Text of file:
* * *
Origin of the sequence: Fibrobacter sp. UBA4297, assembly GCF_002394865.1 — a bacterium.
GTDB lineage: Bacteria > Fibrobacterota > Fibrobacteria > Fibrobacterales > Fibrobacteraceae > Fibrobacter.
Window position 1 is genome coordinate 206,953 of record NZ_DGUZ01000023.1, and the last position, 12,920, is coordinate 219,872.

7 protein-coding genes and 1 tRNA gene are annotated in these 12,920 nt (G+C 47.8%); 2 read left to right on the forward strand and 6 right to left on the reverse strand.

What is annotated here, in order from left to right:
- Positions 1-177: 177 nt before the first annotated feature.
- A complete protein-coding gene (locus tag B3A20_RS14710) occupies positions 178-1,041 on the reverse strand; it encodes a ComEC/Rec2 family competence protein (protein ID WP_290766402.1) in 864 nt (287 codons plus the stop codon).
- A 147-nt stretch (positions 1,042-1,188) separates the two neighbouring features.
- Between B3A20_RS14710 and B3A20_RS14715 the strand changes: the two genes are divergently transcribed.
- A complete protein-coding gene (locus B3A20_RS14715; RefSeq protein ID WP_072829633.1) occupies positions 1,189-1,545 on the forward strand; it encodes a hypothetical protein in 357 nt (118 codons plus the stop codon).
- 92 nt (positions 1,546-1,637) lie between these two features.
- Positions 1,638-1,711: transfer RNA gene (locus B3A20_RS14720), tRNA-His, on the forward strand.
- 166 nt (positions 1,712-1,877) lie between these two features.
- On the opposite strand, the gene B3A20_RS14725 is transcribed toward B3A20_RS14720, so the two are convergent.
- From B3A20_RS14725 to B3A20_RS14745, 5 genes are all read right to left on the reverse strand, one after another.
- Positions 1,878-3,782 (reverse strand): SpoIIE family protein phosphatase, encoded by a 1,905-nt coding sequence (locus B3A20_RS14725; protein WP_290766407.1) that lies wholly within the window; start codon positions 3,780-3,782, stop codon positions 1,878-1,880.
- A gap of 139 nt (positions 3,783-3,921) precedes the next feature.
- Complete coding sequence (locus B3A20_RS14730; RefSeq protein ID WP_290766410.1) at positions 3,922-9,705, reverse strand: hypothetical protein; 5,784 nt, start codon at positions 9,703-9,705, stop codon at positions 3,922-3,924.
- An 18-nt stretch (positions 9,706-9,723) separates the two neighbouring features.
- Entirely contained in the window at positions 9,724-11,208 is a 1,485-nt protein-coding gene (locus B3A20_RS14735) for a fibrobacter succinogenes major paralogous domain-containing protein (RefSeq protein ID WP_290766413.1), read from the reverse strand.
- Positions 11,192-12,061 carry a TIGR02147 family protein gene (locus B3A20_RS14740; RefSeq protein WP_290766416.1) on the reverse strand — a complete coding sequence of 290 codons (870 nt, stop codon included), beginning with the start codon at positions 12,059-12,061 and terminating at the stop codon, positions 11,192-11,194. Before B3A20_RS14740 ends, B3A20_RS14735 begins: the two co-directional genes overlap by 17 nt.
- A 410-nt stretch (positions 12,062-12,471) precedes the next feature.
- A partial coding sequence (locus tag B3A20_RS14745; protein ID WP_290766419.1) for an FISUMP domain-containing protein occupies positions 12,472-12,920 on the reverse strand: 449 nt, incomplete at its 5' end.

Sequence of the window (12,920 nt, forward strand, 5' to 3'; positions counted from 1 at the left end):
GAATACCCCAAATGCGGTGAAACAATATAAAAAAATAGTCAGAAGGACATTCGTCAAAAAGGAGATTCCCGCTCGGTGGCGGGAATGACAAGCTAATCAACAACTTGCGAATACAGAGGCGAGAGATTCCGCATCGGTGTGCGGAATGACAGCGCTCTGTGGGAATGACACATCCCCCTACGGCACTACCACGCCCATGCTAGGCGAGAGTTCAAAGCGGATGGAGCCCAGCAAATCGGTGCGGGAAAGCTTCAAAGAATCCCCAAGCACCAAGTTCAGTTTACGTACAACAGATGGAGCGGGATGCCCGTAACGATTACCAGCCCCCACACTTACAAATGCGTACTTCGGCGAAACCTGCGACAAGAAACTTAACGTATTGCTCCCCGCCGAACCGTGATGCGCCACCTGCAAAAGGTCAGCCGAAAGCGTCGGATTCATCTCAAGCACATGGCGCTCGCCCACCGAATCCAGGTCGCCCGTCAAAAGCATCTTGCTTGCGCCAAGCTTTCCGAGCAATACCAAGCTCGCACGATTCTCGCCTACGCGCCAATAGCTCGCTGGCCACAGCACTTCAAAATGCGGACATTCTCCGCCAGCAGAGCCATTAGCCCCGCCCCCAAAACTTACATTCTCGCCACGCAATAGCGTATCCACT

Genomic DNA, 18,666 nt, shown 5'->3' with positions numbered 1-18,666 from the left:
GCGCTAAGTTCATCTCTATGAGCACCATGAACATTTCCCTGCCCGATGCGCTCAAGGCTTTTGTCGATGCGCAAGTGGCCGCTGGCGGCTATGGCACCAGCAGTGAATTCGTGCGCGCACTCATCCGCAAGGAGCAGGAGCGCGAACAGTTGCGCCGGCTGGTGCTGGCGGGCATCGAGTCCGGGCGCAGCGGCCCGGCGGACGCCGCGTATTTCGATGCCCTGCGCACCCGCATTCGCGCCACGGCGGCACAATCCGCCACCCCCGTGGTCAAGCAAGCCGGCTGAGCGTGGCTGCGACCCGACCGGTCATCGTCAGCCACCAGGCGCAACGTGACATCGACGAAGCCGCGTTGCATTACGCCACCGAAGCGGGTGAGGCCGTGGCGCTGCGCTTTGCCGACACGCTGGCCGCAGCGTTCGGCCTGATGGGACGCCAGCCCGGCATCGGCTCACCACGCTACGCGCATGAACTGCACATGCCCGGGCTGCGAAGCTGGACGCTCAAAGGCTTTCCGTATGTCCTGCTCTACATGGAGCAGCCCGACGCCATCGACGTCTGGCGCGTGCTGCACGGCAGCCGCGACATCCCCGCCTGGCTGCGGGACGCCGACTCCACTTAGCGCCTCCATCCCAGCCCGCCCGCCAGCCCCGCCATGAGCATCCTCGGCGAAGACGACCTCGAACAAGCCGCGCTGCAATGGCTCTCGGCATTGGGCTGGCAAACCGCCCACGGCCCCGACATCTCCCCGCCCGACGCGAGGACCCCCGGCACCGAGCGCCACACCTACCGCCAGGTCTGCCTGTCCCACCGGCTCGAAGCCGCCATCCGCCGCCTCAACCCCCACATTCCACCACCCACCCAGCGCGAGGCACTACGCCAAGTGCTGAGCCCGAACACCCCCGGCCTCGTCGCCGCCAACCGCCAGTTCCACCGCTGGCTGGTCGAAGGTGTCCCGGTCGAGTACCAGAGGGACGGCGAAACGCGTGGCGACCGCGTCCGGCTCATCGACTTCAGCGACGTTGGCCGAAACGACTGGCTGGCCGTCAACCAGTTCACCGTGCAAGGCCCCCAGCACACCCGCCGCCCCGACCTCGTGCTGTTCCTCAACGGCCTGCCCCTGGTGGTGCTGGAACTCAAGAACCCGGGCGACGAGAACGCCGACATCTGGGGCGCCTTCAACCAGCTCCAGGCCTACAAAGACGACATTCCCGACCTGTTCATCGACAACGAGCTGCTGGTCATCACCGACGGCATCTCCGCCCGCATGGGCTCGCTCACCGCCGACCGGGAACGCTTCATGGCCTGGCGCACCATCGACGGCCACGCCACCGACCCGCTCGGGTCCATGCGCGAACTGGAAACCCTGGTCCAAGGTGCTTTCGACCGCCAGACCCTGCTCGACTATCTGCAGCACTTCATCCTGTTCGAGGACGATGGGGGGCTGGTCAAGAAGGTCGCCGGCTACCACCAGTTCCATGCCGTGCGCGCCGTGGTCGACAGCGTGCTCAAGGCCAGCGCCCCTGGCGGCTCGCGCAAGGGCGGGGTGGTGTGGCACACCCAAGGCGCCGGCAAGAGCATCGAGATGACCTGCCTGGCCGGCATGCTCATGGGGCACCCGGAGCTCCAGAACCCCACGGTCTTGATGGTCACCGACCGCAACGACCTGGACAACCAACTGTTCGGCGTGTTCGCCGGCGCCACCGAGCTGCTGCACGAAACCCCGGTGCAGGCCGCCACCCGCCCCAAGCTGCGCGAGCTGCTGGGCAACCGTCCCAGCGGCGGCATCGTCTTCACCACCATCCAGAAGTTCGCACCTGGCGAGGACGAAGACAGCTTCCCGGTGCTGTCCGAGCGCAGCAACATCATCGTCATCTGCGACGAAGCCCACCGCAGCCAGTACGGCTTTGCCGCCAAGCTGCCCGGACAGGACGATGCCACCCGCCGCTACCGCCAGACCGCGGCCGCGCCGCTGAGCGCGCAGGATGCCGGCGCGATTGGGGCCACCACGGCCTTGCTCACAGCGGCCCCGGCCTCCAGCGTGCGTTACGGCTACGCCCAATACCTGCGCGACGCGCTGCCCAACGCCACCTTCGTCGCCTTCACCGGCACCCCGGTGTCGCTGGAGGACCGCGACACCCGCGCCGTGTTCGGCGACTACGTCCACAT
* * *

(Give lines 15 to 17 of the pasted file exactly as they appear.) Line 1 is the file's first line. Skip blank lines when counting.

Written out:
- From B3A20_RS14725 to B3A20_RS14745, 5 genes are all read right to left on the reverse strand, one after another.
- Positions 1,878-3,782 (reverse strand): SpoIIE family protein phosphatase, encoded by a 1,905-nt coding sequence (locus B3A20_RS14725; protein WP_290766407.1) that lies wholly within the window; start codon positions 3,780-3,782, stop codon positions 1,878-1,880.
- A gap of 139 nt (positions 3,783-3,921) precedes the next feature.